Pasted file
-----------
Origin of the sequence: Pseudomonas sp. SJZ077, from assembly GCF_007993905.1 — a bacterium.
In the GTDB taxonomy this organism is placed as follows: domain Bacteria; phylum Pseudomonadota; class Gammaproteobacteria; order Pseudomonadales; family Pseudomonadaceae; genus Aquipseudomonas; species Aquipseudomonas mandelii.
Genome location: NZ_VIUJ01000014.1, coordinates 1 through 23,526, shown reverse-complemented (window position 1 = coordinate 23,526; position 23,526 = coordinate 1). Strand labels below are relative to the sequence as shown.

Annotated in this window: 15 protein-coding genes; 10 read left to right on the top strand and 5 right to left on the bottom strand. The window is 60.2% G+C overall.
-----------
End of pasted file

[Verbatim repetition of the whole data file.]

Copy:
Origin of the sequence: Pseudomonas sp. SJZ077, from assembly GCF_007993905.1 — a bacterium.
In the GTDB taxonomy this organism is placed as follows: domain Bacteria; phylum Pseudomonadota; class Gammaproteobacteria; order Pseudomonadales; family Pseudomonadaceae; genus Aquipseudomonas; species Aquipseudomonas mandelii.
Genome location: NZ_VIUJ01000014.1, coordinates 1 through 23,526, shown reverse-complemented (window position 1 = coordinate 23,526; position 23,526 = coordinate 1). Strand labels below are relative to the sequence as shown.

Annotated in this window: 15 protein-coding genes; 10 read left to right on the top strand and 5 right to left on the bottom strand. The window is 60.2% G+C overall.